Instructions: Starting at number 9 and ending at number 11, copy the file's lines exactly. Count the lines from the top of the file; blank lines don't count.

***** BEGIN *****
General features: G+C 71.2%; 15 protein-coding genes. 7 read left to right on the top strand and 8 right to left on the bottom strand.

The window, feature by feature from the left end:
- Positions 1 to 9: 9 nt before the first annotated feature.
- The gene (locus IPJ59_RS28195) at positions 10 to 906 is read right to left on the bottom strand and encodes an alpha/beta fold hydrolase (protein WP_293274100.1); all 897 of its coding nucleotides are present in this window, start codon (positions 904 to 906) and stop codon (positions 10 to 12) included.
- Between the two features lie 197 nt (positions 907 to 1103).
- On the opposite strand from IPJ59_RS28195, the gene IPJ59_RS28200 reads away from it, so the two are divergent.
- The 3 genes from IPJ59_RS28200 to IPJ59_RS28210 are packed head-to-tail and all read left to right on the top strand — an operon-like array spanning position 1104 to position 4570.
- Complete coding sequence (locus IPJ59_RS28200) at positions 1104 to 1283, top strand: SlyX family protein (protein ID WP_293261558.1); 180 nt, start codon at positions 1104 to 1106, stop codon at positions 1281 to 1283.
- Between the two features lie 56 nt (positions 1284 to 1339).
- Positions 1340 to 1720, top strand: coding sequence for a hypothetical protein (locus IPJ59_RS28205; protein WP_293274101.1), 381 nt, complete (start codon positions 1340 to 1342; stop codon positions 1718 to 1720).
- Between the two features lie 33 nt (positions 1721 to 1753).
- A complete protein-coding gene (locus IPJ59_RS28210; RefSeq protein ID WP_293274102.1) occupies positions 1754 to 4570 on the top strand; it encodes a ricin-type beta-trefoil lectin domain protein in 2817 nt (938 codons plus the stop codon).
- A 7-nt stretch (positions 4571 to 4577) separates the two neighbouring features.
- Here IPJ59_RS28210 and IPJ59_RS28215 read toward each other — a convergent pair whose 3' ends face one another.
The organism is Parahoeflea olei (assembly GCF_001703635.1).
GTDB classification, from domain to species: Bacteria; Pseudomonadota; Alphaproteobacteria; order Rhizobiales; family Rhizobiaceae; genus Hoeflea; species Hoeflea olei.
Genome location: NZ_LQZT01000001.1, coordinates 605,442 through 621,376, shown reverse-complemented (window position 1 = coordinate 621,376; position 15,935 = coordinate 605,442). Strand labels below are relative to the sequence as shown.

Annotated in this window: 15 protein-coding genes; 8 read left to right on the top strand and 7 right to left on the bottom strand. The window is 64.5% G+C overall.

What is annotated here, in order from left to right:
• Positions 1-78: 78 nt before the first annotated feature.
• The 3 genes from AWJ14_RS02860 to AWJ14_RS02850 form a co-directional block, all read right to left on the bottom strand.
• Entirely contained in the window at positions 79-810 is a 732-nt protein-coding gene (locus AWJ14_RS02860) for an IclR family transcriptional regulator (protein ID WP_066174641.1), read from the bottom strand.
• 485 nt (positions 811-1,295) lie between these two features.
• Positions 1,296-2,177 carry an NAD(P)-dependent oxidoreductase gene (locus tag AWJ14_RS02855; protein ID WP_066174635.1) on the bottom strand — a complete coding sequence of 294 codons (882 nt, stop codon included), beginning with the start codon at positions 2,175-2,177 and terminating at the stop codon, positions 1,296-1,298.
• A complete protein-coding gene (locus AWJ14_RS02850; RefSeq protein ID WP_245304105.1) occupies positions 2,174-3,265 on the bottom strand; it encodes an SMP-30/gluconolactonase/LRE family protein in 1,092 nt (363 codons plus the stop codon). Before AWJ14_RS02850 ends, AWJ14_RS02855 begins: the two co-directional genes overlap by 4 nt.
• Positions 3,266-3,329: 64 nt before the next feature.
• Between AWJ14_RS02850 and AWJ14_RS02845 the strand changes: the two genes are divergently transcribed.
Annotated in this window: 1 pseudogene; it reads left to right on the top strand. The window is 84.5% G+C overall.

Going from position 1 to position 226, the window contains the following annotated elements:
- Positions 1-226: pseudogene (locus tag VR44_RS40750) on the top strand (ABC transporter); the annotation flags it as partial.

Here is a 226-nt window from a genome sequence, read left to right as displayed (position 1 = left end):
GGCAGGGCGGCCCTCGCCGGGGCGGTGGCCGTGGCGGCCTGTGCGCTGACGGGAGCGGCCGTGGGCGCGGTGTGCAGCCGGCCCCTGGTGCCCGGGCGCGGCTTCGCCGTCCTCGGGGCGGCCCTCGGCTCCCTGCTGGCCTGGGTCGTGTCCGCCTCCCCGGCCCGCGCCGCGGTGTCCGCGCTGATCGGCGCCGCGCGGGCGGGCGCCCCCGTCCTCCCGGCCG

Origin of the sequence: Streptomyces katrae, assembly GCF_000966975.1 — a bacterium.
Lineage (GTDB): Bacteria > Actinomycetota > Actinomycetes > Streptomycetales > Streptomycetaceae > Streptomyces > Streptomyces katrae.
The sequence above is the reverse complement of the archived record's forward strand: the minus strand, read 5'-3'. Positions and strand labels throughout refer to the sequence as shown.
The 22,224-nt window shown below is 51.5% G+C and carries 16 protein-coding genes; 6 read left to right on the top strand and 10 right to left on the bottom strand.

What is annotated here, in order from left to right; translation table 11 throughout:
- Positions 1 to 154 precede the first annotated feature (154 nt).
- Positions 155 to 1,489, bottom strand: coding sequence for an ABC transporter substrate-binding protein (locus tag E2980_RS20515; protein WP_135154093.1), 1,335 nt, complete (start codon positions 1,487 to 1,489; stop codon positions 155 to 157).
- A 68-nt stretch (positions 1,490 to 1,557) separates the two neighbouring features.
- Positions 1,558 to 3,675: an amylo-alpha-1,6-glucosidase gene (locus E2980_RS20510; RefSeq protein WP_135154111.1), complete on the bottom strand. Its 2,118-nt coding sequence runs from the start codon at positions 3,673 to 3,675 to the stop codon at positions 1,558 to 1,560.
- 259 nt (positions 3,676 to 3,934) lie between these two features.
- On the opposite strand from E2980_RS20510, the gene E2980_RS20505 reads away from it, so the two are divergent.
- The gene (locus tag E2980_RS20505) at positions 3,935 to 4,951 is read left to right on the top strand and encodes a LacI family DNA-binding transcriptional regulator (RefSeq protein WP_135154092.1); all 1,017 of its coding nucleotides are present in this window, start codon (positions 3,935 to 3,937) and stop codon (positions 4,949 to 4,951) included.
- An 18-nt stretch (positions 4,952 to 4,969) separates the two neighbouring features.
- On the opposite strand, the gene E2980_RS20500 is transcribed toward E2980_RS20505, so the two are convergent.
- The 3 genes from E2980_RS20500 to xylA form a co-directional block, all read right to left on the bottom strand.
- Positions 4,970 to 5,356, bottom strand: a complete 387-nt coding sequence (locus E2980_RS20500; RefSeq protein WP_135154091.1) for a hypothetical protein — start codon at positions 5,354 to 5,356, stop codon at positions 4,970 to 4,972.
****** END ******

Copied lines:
- Between the two features lie 56 nt (positions 1284 to 1339).
- Positions 1340 to 1720, top strand: coding sequence for a hypothetical protein (locus IPJ59_RS28205; protein WP_293274101.1), 381 nt, complete (start codon positions 1340 to 1342; stop codon positions 1718 to 1720).
- Between the two features lie 33 nt (positions 1721 to 1753).